to make a diagonal, vertical or horizontal line.
Ben and his mum are planting garlic. Use the interactivity to help
you find out how many cloves of garlic they might have had.
How many different ways can you find to join three equilateral
triangles together? Can you convince us that you have found them
What happens when you try and fit the triomino pieces into these
Can you cover the camel with these pieces?
Investigate the smallest number of moves it takes to turn these
mats upside-down if you can only turn exactly three at a time.
Can you put the numbers from 1 to 15 on the circles so that no
consecutive numbers lie anywhere along a continuous straight line?
This problem is based on a code using two different prime numbers
less than 10. You'll need to multiply them together and shift the
alphabet forwards by the result. Can you decipher the code?
How many different triangles can you draw on the dotty grid which each have one dot in the middle?
How many triangles can you make using sticks that are 3cm, 4cm and 5cm long?
This article for teachers describes several games, found on the
site, all of which have a related structure that can be used to
develop the skills of strategic planning.
Can you put the 25 coloured tiles into the 5 x 5 square so that no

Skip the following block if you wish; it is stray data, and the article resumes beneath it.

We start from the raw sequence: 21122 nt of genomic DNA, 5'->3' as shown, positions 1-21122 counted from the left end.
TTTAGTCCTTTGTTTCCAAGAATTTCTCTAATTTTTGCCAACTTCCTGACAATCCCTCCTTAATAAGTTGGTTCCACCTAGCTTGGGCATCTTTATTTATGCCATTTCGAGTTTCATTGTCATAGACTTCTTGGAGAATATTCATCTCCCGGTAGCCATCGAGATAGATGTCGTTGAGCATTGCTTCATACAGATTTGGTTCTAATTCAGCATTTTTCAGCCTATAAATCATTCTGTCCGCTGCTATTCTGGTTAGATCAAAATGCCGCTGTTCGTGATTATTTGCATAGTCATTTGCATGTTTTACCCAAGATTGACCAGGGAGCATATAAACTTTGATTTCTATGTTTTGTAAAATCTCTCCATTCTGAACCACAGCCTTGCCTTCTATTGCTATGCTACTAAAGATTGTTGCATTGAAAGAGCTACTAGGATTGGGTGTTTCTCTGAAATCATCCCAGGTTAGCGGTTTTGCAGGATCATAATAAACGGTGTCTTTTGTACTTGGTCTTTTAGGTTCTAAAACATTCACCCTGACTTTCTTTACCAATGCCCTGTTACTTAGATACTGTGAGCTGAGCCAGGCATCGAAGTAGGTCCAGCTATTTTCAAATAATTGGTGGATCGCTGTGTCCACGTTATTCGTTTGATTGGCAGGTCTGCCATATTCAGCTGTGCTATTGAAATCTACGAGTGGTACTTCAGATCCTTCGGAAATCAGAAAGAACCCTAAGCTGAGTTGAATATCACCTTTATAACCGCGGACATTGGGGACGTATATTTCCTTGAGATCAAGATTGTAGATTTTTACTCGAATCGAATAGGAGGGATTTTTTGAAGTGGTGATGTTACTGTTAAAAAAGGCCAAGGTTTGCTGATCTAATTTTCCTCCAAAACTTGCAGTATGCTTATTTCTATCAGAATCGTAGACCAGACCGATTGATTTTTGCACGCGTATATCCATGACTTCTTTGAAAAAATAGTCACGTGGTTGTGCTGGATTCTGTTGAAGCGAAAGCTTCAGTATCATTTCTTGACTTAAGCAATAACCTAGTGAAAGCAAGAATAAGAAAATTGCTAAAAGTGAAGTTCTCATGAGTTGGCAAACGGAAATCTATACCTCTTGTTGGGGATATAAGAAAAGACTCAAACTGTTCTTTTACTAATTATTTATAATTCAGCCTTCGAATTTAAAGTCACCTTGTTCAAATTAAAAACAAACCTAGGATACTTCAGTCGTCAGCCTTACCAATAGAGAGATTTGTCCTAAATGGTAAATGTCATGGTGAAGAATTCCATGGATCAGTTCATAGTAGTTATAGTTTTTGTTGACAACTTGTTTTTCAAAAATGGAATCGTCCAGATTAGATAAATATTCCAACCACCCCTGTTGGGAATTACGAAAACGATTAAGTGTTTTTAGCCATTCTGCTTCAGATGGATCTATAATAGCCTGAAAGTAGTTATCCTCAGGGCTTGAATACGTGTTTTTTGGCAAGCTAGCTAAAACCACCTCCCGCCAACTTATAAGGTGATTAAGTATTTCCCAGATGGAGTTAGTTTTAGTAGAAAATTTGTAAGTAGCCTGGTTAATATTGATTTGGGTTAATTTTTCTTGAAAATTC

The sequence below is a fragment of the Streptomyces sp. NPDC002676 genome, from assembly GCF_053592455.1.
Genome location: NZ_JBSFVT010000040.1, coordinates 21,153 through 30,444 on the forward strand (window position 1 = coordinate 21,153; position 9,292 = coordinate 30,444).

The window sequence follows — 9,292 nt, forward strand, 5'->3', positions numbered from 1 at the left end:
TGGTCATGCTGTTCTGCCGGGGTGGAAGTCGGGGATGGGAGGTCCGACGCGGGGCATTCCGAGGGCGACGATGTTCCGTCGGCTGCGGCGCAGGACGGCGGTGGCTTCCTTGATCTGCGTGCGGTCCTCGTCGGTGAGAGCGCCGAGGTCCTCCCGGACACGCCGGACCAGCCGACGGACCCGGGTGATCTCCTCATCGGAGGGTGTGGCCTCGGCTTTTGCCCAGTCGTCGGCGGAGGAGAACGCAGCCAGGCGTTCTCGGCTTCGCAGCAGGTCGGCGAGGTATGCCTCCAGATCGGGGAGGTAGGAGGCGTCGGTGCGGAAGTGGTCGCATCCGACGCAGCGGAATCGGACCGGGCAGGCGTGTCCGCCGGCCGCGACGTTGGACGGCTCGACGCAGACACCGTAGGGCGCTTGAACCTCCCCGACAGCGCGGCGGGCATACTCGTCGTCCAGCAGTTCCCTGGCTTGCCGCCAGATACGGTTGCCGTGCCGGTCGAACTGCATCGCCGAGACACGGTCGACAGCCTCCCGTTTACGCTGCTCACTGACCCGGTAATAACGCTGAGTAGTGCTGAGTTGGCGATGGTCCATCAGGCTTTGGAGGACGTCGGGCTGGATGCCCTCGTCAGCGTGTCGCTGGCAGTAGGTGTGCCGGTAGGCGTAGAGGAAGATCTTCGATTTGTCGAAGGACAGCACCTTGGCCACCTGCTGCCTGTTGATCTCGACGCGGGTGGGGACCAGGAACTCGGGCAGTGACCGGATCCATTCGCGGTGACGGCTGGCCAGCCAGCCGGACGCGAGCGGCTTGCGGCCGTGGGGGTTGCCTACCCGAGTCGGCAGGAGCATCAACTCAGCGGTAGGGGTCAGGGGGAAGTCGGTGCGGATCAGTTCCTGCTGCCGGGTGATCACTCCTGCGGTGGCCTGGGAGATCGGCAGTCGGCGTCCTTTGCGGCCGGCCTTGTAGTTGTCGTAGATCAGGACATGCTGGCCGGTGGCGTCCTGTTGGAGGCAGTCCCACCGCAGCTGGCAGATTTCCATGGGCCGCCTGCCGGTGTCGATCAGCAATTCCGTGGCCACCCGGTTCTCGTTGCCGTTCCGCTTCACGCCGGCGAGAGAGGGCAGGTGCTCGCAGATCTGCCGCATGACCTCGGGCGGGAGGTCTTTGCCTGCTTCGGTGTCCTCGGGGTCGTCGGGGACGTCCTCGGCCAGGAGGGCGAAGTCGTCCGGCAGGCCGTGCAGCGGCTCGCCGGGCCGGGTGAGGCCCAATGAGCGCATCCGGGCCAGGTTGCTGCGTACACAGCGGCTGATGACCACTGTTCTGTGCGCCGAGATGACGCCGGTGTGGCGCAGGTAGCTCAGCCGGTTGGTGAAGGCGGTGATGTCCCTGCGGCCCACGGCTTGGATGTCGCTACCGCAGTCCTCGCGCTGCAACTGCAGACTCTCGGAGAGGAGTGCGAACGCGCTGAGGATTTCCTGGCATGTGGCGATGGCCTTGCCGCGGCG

column, no row and no diagonal line have tiles of the same colour
Can you put the numbers 1 to 8 into the circles so that the four
calculations are correct?
Can you find all the different triangles on these peg boards, and
find their angles?
Hover your mouse over the counters to see which ones will be
removed. Click to remover them. The winner is the last one to
remove a counter. How you can make sure you win?
Try out the lottery that is played in a far-away land. What is the
chance of winning?
Find out what a "fault-free" rectangle is and try to make some of
Cut four triangles from a square as shown in the picture. How many
different shapes can you make by fitting the four triangles back
Place six toy ladybirds into the box so that there are two
ladybirds in every column and every row.
Have a go at this well-known challenge. Can you swap the frogs and toads in as few slides and jumps as possible?
This tricky challenge asks you to find ways of going across rectangles, going through exactly ten squares.
How many different rhythms can you make by putting two drums on the
This cube has ink on each face which leaves marks on paper as it is rolled. Can you work out what is on each face and the route it has taken?
If you hang two weights on one side of this balance, in how many
different ways can you hang three weights on the other side for it
to be balanced?
Investigate the different numbers of people and rats there could have been if you know how many legs there are altogether!
Systematically explore the range of symmetric designs that can be
created by shading parts of the motif below. Use normal square
lattice paper to record your results.
Can you see who the gold medal winner is? What about the silver medal winner and the bronze medal winner?